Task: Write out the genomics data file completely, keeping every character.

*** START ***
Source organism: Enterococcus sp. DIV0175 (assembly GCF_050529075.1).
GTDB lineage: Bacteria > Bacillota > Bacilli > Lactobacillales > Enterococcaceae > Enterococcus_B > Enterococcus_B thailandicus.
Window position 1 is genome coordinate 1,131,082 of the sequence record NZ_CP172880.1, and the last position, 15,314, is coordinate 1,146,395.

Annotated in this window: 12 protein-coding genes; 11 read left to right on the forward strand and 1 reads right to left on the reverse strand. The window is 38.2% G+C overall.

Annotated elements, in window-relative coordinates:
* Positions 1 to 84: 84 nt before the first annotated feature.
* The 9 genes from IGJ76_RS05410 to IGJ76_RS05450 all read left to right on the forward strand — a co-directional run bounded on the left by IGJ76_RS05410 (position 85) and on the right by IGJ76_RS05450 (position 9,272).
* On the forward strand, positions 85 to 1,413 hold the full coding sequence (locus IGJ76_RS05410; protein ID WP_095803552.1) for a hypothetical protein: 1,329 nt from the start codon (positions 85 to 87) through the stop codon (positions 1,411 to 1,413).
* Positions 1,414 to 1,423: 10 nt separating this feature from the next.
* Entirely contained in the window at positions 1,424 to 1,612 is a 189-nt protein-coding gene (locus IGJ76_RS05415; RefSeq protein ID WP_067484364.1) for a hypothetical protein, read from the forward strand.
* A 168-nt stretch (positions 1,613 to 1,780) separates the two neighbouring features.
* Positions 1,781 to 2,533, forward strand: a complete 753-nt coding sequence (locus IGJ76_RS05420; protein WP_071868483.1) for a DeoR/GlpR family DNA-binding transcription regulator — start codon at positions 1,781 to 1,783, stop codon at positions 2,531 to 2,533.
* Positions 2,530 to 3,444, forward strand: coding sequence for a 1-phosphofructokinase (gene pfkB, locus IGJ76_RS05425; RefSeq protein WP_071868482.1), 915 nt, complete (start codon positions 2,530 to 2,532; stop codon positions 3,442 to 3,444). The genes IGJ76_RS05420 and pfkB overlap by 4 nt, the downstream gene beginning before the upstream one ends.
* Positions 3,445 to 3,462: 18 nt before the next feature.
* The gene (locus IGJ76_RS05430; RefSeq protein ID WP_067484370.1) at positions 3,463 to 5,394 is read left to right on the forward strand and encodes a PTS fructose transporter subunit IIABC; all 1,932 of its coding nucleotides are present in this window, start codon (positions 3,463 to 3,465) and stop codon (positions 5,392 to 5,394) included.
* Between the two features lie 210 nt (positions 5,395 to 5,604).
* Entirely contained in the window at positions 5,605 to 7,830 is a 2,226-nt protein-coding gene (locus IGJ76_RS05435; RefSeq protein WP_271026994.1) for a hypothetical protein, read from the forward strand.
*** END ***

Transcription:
Source organism: Enterococcus sp. DIV0175 (assembly GCF_050529075.1).
GTDB lineage: Bacteria > Bacillota > Bacilli > Lactobacillales > Enterococcaceae > Enterococcus_B > Enterococcus_B thailandicus.
Window position 1 is genome coordinate 1,131,082 of the sequence record NZ_CP172880.1, and the last position, 15,314, is coordinate 1,146,395.

Annotated in this window: 12 protein-coding genes; 11 read left to right on the forward strand and 1 reads right to left on the reverse strand. The window is 38.2% G+C overall.

Annotated elements, in window-relative coordinates:
* Positions 1 to 84: 84 nt before the first annotated feature.
* The 9 genes from IGJ76_RS05410 to IGJ76_RS05450 all read left to right on the forward strand — a co-directional run bounded on the left by IGJ76_RS05410 (position 85) and on the right by IGJ76_RS05450 (position 9,272).
* On the forward strand, positions 85 to 1,413 hold the full coding sequence (locus IGJ76_RS05410; protein ID WP_095803552.1) for a hypothetical protein: 1,329 nt from the start codon (positions 85 to 87) through the stop codon (positions 1,411 to 1,413).
* Positions 1,414 to 1,423: 10 nt separating this feature from the next.
* Entirely contained in the window at positions 1,424 to 1,612 is a 189-nt protein-coding gene (locus IGJ76_RS05415; RefSeq protein ID WP_067484364.1) for a hypothetical protein, read from the forward strand.
* A 168-nt stretch (positions 1,613 to 1,780) separates the two neighbouring features.
* Positions 1,781 to 2,533, forward strand: a complete 753-nt coding sequence (locus IGJ76_RS05420; protein WP_071868483.1) for a DeoR/GlpR family DNA-binding transcription regulator — start codon at positions 1,781 to 1,783, stop codon at positions 2,531 to 2,533.
* Positions 2,530 to 3,444, forward strand: coding sequence for a 1-phosphofructokinase (gene pfkB, locus IGJ76_RS05425; RefSeq protein WP_071868482.1), 915 nt, complete (start codon positions 2,530 to 2,532; stop codon positions 3,442 to 3,444). The genes IGJ76_RS05420 and pfkB overlap by 4 nt, the downstream gene beginning before the upstream one ends.
* Positions 3,445 to 3,462: 18 nt before the next feature.
* The gene (locus IGJ76_RS05430; RefSeq protein ID WP_067484370.1) at positions 3,463 to 5,394 is read left to right on the forward strand and encodes a PTS fructose transporter subunit IIABC; all 1,932 of its coding nucleotides are present in this window, start codon (positions 3,463 to 3,465) and stop codon (positions 5,392 to 5,394) included.
* Between the two features lie 210 nt (positions 5,395 to 5,604).
* Entirely contained in the window at positions 5,605 to 7,830 is a 2,226-nt protein-coding gene (locus IGJ76_RS05435; RefSeq protein WP_271026994.1) for a hypothetical protein, read from the forward strand.